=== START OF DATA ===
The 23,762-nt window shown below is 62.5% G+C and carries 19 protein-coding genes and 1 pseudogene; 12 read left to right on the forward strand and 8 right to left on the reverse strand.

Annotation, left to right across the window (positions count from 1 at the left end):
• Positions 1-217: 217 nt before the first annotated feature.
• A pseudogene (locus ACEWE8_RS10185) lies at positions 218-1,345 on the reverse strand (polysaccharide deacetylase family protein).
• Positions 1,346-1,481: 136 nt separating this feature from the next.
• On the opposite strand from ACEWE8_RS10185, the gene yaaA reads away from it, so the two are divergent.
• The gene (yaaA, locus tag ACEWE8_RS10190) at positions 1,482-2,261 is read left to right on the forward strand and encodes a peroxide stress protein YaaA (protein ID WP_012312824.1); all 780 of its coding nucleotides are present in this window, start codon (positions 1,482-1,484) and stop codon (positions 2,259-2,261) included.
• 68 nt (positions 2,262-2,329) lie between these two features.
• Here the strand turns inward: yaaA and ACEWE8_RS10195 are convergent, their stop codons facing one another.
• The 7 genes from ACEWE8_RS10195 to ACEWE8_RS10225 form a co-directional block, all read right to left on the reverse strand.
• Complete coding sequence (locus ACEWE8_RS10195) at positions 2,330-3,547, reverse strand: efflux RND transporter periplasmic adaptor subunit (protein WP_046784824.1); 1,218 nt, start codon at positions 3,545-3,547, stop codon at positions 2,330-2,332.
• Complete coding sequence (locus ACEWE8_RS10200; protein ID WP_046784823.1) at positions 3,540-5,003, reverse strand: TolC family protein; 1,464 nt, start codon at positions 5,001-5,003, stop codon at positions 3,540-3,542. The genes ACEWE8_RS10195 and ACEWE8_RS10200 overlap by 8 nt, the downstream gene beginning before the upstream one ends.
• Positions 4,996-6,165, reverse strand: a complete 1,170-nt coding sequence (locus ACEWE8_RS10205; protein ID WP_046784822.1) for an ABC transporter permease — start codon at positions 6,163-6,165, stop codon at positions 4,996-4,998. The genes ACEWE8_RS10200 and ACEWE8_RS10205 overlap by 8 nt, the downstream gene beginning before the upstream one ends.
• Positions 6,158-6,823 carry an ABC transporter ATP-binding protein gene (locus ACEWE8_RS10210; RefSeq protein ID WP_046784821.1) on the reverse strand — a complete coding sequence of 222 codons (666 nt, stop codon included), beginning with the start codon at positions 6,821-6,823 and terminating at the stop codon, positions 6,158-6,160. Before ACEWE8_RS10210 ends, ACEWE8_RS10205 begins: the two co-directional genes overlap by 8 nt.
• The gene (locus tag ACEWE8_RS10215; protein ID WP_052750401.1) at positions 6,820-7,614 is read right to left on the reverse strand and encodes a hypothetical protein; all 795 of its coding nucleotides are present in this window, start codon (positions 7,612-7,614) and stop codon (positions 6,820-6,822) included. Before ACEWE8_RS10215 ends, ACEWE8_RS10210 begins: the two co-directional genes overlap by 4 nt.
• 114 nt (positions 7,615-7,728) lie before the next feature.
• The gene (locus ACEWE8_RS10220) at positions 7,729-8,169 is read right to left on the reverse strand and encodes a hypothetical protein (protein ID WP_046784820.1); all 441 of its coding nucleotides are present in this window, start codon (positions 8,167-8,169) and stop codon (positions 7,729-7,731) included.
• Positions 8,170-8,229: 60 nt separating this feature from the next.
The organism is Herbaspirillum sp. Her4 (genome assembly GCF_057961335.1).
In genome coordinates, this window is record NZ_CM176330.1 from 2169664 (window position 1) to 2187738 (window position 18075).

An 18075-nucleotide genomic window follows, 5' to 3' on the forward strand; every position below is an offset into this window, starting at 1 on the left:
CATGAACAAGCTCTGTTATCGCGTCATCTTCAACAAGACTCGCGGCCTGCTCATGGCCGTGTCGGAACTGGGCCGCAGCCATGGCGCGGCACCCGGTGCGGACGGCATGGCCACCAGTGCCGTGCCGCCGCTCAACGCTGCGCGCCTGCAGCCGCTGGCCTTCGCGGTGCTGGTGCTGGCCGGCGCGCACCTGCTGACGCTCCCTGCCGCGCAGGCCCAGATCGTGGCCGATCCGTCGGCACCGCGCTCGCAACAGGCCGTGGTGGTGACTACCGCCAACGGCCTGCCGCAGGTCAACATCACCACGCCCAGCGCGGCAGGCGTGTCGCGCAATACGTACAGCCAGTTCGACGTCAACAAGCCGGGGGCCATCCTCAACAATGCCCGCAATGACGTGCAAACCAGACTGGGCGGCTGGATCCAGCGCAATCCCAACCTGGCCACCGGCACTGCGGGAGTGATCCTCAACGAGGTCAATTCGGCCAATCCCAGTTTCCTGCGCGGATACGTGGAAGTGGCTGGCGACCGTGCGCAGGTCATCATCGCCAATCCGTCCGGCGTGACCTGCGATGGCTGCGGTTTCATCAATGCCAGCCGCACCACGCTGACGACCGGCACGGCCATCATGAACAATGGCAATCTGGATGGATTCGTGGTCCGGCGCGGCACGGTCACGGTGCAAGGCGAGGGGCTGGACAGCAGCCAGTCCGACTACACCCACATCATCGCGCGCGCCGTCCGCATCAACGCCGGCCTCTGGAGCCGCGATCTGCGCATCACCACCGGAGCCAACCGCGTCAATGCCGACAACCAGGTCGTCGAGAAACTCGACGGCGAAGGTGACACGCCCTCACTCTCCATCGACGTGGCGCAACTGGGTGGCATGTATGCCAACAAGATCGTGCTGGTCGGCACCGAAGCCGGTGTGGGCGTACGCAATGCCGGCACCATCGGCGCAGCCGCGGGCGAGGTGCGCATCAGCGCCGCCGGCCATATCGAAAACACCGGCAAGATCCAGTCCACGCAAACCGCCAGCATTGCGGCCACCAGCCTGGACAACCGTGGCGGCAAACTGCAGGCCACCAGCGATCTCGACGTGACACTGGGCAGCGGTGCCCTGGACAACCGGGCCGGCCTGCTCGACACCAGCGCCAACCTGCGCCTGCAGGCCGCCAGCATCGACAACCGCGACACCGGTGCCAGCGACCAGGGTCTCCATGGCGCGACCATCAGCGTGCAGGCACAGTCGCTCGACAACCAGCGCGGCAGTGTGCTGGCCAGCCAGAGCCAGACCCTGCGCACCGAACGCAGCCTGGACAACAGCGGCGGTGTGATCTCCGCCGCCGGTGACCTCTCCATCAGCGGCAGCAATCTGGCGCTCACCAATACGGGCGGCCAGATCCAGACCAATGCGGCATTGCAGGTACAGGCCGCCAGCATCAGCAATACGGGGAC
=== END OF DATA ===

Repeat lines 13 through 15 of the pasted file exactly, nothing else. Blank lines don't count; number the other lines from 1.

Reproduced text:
• Positions 4,996-6,165, reverse strand: a complete 1,170-nt coding sequence (locus ACEWE8_RS10205; protein ID WP_046784822.1) for an ABC transporter permease — start codon at positions 6,163-6,165, stop codon at positions 4,996-4,998. The genes ACEWE8_RS10200 and ACEWE8_RS10205 overlap by 8 nt, the downstream gene beginning before the upstream one ends.
• Positions 6,158-6,823 carry an ABC transporter ATP-binding protein gene (locus ACEWE8_RS10210; RefSeq protein ID WP_046784821.1) on the reverse strand — a complete coding sequence of 222 codons (666 nt, stop codon included), beginning with the start codon at positions 6,821-6,823 and terminating at the stop codon, positions 6,158-6,160. Before ACEWE8_RS10210 ends, ACEWE8_RS10205 begins: the two co-directional genes overlap by 8 nt.
• The gene (locus tag ACEWE8_RS10215; protein ID WP_052750401.1) at positions 6,820-7,614 is read right to left on the reverse strand and encodes a hypothetical protein; all 795 of its coding nucleotides are present in this window, start codon (positions 7,612-7,614) and stop codon (positions 6,820-6,822) included. Before ACEWE8_RS10215 ends, ACEWE8_RS10210 begins: the two co-directional genes overlap by 4 nt.